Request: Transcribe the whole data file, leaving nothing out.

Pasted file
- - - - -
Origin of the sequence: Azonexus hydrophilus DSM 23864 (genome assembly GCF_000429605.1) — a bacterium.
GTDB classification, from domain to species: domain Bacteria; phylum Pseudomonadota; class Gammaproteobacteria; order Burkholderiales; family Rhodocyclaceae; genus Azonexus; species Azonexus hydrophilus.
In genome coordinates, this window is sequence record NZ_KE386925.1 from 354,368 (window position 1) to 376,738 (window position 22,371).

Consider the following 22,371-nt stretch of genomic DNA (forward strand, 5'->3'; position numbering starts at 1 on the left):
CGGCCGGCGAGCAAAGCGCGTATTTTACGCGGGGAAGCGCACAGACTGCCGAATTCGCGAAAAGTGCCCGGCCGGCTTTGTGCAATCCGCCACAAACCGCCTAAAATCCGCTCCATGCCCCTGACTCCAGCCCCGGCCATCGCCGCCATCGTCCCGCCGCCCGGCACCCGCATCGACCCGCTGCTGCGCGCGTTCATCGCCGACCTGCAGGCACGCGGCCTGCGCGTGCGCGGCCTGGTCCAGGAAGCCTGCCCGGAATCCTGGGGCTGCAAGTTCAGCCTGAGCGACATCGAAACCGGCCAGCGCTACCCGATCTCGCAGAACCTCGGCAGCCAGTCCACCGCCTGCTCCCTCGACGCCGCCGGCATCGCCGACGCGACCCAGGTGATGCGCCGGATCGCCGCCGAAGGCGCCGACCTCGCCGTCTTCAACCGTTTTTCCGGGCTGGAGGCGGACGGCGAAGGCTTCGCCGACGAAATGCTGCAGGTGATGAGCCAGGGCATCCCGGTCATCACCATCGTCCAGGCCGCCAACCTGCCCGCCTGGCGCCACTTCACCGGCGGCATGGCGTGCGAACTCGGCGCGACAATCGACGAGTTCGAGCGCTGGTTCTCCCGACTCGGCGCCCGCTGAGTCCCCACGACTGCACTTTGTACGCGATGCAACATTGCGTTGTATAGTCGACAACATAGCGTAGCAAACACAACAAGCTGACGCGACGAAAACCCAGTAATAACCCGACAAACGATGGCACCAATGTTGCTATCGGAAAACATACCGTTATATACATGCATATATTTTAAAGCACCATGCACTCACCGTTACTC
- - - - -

Origin of the sequence: Azonexus hydrophilus DSM 23864 (genome assembly GCF_000429605.1) — a bacterium.
GTDB classification, from domain to species: domain Bacteria; phylum Pseudomonadota; class Gammaproteobacteria; order Burkholderiales; family Rhodocyclaceae; genus Azonexus; species Azonexus hydrophilus.
In genome coordinates, this window is sequence record NZ_KE386925.1 from 354,368 (window position 1) to 376,738 (window position 22,371).

Consider the following 22,371-nt stretch of genomic DNA (forward strand, 5'->3'; position numbering starts at 1 on the left):
CGGCCGGCGAGCAAAGCGCGTATTTTACGCGGGGAAGCGCACAGACTGCCGAATTCGCGAAAAGTGCCCGGCCGGCTTTGTGCAATCCGCCACAAACCGCCTAAAATCCGCTCCATGCCCCTGACTCCAGCCCCGGCCATCGCCGCCATCGTCCCGCCGCCCGGCACCCGCATCGACCCGCTGCTGCGCGCGTTCATCGCCGACCTGCAGGCACGCGGCCTGCGCGTGCGCGGCCTGGTCCAGGAAGCCTGCCCGGAATCCTGGGGCTGCAAGTTCAGCCTGAGCGACATCGAAACCGGCCAGCGCTACCCGATCTCGCAGAACCTCGGCAGCCAGTCCACCGCCTGCTCCCTCGACGCCGCCGGCATCGCCGACGCGACCCAGGTGATGCGCCGGATCGCCGCCGAAGGCGCCGACCTCGCCGTCTTCAACCGTTTTTCCGGGCTGGAGGCGGACGGCGAAGGCTTCGCCGACGAAATGCTGCAGGTGATGAGCCAGGGCATCCCGGTCATCACCATCGTCCAGGCCGCCAACCTGCCCGCCTGGCGCCACTTCACCGGCGGCATGGCGTGCGAACTCGGCGCGACAATCGACGAGTTCGAGCGCTGGTTCTCCCGACTCGGCGCCCGCTGAGTCCCCACGACTGCACTTTGTACGCGATGCAACATTGCGTTGTATAGTCGACAACATAGCGTAGCAAACACAACAAGCTGACGCGACGAAAACCCAGTAATAACCCGACAAACGATGGCACCAATGTTGCTATCGGAAAACATACCGTTATATACATGCATATATTTTAAAGCACCATGCACTCACCGTTACTC